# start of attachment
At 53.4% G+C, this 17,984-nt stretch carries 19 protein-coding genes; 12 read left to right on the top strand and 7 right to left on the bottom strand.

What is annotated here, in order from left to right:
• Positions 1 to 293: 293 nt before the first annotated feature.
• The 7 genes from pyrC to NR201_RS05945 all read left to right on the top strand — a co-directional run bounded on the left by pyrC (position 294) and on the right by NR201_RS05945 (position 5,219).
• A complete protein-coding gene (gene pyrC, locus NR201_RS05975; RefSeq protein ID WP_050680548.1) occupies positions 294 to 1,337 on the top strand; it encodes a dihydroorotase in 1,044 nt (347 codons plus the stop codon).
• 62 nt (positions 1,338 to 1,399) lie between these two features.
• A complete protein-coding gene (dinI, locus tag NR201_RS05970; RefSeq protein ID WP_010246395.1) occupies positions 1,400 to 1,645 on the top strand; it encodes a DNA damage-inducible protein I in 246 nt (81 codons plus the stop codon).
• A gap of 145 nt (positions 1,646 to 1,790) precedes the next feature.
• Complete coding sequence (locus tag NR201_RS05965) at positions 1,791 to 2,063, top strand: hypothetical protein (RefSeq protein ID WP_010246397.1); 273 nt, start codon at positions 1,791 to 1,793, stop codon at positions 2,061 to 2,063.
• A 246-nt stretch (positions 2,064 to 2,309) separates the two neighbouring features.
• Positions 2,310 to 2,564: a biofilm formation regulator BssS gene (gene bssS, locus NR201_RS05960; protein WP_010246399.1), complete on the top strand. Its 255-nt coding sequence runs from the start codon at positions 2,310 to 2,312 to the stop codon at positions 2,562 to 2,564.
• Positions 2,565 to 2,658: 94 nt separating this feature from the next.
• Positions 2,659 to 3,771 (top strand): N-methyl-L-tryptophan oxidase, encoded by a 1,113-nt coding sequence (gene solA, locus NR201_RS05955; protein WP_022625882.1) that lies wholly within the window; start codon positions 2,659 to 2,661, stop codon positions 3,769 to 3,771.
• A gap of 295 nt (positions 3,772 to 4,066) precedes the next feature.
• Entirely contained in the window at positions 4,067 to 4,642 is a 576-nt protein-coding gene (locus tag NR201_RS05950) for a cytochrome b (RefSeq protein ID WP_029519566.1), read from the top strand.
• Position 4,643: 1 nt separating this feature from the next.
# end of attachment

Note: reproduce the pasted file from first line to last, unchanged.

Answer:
At 53.4% G+C, this 17,984-nt stretch carries 19 protein-coding genes; 12 read left to right on the top strand and 7 right to left on the bottom strand.

What is annotated here, in order from left to right:
• Positions 1 to 293: 293 nt before the first annotated feature.
• The 7 genes from pyrC to NR201_RS05945 all read left to right on the top strand — a co-directional run bounded on the left by pyrC (position 294) and on the right by NR201_RS05945 (position 5,219).
• A complete protein-coding gene (gene pyrC, locus NR201_RS05975; RefSeq protein ID WP_050680548.1) occupies positions 294 to 1,337 on the top strand; it encodes a dihydroorotase in 1,044 nt (347 codons plus the stop codon).
• 62 nt (positions 1,338 to 1,399) lie between these two features.
• A complete protein-coding gene (dinI, locus tag NR201_RS05970; RefSeq protein ID WP_010246395.1) occupies positions 1,400 to 1,645 on the top strand; it encodes a DNA damage-inducible protein I in 246 nt (81 codons plus the stop codon).
• A gap of 145 nt (positions 1,646 to 1,790) precedes the next feature.
• Complete coding sequence (locus tag NR201_RS05965) at positions 1,791 to 2,063, top strand: hypothetical protein (RefSeq protein ID WP_010246397.1); 273 nt, start codon at positions 1,791 to 1,793, stop codon at positions 2,061 to 2,063.
• A 246-nt stretch (positions 2,064 to 2,309) separates the two neighbouring features.
• Positions 2,310 to 2,564: a biofilm formation regulator BssS gene (gene bssS, locus NR201_RS05960; protein WP_010246399.1), complete on the top strand. Its 255-nt coding sequence runs from the start codon at positions 2,310 to 2,312 to the stop codon at positions 2,562 to 2,564.
• Positions 2,565 to 2,658: 94 nt separating this feature from the next.
• Positions 2,659 to 3,771 (top strand): N-methyl-L-tryptophan oxidase, encoded by a 1,113-nt coding sequence (gene solA, locus NR201_RS05955; protein WP_022625882.1) that lies wholly within the window; start codon positions 2,659 to 2,661, stop codon positions 3,769 to 3,771.
• A gap of 295 nt (positions 3,772 to 4,066) precedes the next feature.
• Entirely contained in the window at positions 4,067 to 4,642 is a 576-nt protein-coding gene (locus tag NR201_RS05950) for a cytochrome b (RefSeq protein ID WP_029519566.1), read from the top strand.
• Position 4,643: 1 nt separating this feature from the next.